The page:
1st Ave. South near S. Holgate, SODO: It's no secret that I adore Macrina Bakery, which has several locations in Seattle. But it is my learned opinion that this facility (where they do much of their wholesale baking) smells the best. 

    6th and Olive, Downtown Seattle: It always smells like bread baking under the awning of Il Fornaio. Could it be that they pump the scent out into the street to entice customers, as I've heard McDonalds does? Perhaps, but I'm not complaining.

    Jackson and 20th, Central District: Though I'm not the biggest fan of their packaged baked goods, it always smells delicious nearby this large commercial baking facility for Franz Bread.

    Phinney Ave N. and 35th, Fremont: Theo Chocolate's factory is bound to give you a Wonka-esque moment when you walk by and get a whiff of the chocolatey-smelling air at this intersection.

    Pine Street and 10th Ave, Capitol Hill: Walking by Molly Moon's Ice Cream is like a study in willpower. The delicious aroma of freshly pressed waffle cones mingled with the creamy ice cream aroma is pretty appealing at just about any time of day.


    Red-Hot: A Treat-ise on Marilyn Monroe and Red Velvet Cake

    If Red Velvet Cake were a celebrity, living or alive, who would it be?

    If you ask me, the answer is clear: Marilyn Monroe. 

    After all, Red Velvet is one hot number of a cake (the New York Times has even referred to it as "vampy"); Marilyn, one hot number of a lady. But not content to leave it at that, I've created a "Treat-ise" if you will of similarities between these deliciously sensual icons.

    Life and Death in 1962: As it turns out, the first recipe for the iconic dessert referring to it as "Red Velvet Cake" was published in 1962. The cake had existed before that, it's true, its red color a reaction of its ingredients, but this recipe calls for red food coloring, which amps up the color and has become a signature of the cake. So while the cake had existed, this was the year that it began its ascent into legendary territory. Similarly, for Marilyn, 1962 was a remarkable year: the year of her death, and also the year she went from starlet to legend with legacy.

    Humble beginnings and a Swanlike Transformation: Both Red Velvet Cake and Marilyn Monroe began their lives in much simpler, humbler ways than the icons that we now call to mind when thinking about either party, pastry or person. In the case of Red Velvet Cake, it began as the slightly ruddy-hued outcome of buttermilk and vinegar reacting while baking; it wasn't until years later that bakers began to play up this reaction by adding red food coloring (and lots of it) for the dramatic look. Marilyn Monroe came into this world as Norma Jeane Mortensen--at a very young age, her mother remarried and Norma Jeane took on the last name Baker(!). But it wasn't until the 1940s, when she bleached her hair blonde and took on the name Marilyn Monroe that her career really took off.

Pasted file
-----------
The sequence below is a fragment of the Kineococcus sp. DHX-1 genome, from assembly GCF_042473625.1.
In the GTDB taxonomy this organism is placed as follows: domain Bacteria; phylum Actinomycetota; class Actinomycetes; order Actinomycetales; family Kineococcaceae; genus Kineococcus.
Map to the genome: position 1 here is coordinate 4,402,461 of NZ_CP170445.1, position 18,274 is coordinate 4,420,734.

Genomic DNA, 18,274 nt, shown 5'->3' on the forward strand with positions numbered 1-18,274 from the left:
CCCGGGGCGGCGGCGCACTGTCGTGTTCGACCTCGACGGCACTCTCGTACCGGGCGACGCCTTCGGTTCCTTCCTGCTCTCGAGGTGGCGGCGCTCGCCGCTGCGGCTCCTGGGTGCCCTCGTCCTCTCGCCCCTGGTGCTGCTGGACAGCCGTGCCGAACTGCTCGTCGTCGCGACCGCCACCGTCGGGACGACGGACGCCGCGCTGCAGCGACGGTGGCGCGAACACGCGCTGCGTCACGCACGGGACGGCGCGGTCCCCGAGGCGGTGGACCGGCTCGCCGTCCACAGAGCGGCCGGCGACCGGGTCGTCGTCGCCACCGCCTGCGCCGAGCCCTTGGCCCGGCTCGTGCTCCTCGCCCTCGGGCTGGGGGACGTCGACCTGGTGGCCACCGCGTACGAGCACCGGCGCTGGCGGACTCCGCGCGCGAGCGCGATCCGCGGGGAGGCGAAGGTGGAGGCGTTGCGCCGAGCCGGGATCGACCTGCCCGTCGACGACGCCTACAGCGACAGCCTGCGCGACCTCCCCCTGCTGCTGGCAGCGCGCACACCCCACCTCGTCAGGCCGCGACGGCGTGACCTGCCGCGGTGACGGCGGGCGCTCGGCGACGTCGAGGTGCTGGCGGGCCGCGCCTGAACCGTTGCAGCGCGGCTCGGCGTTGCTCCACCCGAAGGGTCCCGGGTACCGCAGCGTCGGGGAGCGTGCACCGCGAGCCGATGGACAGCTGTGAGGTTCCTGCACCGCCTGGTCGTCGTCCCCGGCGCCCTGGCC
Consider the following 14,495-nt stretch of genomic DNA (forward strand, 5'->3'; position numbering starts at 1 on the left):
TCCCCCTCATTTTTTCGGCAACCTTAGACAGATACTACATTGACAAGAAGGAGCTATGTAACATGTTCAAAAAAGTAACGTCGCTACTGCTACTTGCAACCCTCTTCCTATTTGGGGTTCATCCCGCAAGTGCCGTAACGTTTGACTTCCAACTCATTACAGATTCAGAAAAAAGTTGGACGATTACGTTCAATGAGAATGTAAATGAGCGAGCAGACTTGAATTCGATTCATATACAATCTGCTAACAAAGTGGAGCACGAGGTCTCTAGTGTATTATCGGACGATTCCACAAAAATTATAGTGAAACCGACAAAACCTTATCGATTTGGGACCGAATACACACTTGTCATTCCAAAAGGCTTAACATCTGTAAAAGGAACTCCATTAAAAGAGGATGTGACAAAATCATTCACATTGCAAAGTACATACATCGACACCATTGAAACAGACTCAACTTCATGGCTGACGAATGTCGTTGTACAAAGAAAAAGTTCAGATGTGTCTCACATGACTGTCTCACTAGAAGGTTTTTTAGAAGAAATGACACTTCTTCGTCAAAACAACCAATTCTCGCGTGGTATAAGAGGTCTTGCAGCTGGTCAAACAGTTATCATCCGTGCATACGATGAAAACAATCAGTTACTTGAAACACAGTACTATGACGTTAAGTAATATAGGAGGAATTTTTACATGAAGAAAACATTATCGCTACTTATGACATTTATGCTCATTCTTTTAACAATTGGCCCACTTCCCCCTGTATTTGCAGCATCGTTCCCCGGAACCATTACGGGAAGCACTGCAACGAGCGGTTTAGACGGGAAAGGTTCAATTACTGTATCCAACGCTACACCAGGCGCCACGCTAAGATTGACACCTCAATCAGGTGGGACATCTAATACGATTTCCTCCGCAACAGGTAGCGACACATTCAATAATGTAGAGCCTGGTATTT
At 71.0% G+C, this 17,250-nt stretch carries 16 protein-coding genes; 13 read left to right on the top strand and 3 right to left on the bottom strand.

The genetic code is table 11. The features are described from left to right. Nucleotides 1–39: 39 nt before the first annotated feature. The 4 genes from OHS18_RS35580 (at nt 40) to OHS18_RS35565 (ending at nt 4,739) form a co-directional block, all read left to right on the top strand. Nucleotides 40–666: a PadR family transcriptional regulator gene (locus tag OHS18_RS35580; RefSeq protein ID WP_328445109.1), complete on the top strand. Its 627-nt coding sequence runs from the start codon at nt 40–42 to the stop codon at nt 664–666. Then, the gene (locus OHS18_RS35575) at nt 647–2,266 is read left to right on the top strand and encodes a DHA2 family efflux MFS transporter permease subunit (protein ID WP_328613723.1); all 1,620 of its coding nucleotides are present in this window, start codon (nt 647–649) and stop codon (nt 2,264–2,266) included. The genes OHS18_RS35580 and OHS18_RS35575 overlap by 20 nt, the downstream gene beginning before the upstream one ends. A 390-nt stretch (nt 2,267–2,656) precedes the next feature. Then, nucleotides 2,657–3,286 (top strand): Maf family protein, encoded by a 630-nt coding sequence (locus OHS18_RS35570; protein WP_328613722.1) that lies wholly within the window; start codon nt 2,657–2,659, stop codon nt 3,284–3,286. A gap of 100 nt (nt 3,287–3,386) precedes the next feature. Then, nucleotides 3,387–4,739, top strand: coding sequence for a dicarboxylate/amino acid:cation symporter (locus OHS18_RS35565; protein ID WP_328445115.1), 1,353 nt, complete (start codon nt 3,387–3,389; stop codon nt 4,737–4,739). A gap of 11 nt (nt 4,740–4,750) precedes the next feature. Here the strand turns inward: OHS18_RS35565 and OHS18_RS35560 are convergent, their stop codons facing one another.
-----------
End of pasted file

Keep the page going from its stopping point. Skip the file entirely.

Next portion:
A Dramatic Signature Look: There's no denying that both Red Velvet Cake and Marilyn Monroe are both iconic in appearance. In the case of Red Velvet Cake, cutting into the fluffy white frosting which gives way to a highly contrasting, visceral red expanse of cake is a downright heady experience. Marilyn, with her platinum locks, contrasting dark arched brows, signature beauty mark and pretty pout, had the power to draw all eyes to her. Love 'em or loathe 'em, in both cases there is no denying that they're striking visually.

    Do these icons sometimes cross into caricature territory, more alluring in looks than in reality? Perhaps, but as Marilyn once said, "It’s better to be absolutely ridiculous than absolutely boring." 

    Haute Hotel Connections: Both of these icons have ties to another legend--the Waldorf=Astoria Hotel. In the case of Red Velvet Cake, it comes by form of an urban legend: 

    One early story links it to New York. In their new “Waldorf-Astoria Cookbook” (Bulfinch Press, 2006), John Doherty and John Harrisson say that the cake, which they call a Southern dessert, became a signature at the hotel in the 1920s. (It is also the subject of an urban legend: a woman at the Waldorf was supposedly so taken with it that she asked for the recipe — for which she was charged $100 or more. In revenge, she passed it along to everyone she knew. The tale, like a similar one about a cookie recipe from Neiman Marcus, has been debunked.)

    As for Marilyn? According to Wikipedia,

    In 1955, Marilyn Monroe stayed at the hotel for several months, but due to costs of trying to finance her production company "Marilyn Monroe Productions", only being paid $1,500 a week for her role in The Seven Year Itch and being suspended from 20th Century Fox for walking out on Fox after creative differences, living at the hotel became too costly and Monroe had to move into a different hotel in New York City.

    Of course, there's no mention of whether or not she ate the cake while she stayed there.